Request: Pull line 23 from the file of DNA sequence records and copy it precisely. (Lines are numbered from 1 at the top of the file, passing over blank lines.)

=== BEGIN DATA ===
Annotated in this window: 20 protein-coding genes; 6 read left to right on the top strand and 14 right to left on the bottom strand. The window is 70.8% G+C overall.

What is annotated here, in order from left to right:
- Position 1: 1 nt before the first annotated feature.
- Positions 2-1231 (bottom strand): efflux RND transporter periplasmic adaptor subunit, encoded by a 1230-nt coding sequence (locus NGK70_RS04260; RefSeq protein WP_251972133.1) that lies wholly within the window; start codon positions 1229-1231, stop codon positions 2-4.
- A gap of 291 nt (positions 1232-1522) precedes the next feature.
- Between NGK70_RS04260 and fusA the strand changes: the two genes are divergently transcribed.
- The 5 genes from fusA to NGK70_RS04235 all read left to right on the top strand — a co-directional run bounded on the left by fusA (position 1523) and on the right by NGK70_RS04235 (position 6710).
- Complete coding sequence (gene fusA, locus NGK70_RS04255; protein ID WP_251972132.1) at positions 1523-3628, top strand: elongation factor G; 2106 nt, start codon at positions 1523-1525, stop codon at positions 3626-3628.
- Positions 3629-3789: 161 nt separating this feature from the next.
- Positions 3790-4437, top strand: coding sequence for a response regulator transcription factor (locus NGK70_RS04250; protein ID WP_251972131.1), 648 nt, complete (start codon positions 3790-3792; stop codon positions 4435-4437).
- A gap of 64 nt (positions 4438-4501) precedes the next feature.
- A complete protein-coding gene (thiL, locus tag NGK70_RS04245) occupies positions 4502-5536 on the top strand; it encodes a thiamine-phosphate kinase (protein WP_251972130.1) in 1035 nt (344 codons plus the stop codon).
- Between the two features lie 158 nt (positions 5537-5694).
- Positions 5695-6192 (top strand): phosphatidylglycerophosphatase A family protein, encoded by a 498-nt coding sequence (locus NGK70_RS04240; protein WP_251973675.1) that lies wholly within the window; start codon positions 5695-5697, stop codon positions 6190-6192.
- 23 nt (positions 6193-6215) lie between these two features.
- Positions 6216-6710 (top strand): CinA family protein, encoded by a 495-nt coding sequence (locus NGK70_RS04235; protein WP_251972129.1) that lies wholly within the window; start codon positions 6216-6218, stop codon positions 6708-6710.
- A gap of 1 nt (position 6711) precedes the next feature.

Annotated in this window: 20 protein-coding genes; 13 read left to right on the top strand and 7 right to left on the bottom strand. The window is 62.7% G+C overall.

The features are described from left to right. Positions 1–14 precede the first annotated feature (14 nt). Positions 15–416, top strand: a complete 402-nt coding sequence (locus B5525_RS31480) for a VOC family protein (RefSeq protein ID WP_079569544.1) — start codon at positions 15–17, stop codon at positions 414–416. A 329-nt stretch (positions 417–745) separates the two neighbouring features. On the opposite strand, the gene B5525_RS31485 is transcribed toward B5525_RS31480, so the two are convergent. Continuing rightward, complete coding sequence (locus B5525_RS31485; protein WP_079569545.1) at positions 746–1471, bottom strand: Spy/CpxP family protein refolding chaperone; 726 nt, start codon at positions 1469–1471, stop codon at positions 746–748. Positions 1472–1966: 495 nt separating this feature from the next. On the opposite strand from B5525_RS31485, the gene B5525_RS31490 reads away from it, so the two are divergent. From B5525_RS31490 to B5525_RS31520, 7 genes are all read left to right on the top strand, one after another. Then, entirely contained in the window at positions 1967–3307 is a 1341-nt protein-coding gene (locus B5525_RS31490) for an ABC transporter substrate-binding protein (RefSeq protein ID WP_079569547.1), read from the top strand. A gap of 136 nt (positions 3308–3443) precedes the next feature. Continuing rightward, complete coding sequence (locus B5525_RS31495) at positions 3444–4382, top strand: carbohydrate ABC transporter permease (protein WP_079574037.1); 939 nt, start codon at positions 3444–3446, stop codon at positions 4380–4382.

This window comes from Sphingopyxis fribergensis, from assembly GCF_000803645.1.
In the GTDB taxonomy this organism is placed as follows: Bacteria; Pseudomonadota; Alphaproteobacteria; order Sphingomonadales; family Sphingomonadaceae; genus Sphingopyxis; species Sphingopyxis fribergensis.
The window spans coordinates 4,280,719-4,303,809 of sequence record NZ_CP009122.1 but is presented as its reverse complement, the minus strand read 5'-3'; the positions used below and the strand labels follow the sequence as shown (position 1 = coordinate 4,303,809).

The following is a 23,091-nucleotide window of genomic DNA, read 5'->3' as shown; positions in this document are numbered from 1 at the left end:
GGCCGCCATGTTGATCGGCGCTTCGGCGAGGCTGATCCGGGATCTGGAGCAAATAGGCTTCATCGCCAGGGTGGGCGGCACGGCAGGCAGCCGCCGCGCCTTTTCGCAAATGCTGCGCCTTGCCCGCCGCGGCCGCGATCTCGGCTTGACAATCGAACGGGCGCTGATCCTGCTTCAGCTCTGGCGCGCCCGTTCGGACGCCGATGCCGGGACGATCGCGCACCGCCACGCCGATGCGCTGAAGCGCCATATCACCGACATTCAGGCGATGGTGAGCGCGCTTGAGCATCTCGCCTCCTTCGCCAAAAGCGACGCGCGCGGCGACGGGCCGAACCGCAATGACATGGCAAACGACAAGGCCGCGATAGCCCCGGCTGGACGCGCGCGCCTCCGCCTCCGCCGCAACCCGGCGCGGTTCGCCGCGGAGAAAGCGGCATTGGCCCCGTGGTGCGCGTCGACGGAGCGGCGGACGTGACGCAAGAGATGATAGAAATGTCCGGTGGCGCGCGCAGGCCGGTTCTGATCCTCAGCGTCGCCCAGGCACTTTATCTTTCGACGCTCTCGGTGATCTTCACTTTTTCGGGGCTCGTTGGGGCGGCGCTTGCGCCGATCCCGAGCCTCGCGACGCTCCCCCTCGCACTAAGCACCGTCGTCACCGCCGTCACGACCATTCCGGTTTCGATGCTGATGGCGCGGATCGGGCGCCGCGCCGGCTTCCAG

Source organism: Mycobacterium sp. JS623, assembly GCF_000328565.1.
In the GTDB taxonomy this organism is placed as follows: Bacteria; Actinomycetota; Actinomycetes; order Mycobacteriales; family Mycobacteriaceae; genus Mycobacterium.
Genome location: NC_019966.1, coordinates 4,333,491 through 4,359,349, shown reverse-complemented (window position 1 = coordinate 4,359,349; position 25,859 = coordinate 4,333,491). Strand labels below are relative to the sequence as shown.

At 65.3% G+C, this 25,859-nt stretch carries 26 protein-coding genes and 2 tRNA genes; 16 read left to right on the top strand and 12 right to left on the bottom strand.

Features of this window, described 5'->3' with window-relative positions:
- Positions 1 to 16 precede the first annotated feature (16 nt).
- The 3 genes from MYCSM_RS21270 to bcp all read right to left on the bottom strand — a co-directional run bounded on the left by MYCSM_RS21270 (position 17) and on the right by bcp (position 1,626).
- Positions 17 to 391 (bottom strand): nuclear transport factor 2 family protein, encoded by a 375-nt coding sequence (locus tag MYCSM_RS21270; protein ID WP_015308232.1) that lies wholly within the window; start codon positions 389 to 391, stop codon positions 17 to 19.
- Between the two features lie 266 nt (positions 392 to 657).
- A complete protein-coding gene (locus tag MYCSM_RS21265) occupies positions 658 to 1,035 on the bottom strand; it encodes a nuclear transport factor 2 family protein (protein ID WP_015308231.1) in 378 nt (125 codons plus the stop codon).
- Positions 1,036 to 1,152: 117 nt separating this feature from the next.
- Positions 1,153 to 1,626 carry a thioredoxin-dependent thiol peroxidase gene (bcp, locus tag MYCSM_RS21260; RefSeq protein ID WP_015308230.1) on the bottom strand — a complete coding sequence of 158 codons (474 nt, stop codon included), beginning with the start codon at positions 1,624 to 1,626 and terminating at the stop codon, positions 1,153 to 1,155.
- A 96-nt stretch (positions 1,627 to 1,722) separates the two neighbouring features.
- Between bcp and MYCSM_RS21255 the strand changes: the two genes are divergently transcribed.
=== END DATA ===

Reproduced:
The following is a 23,091-nucleotide window of genomic DNA, read 5'->3' as shown; positions in this document are numbered from 1 at the left end: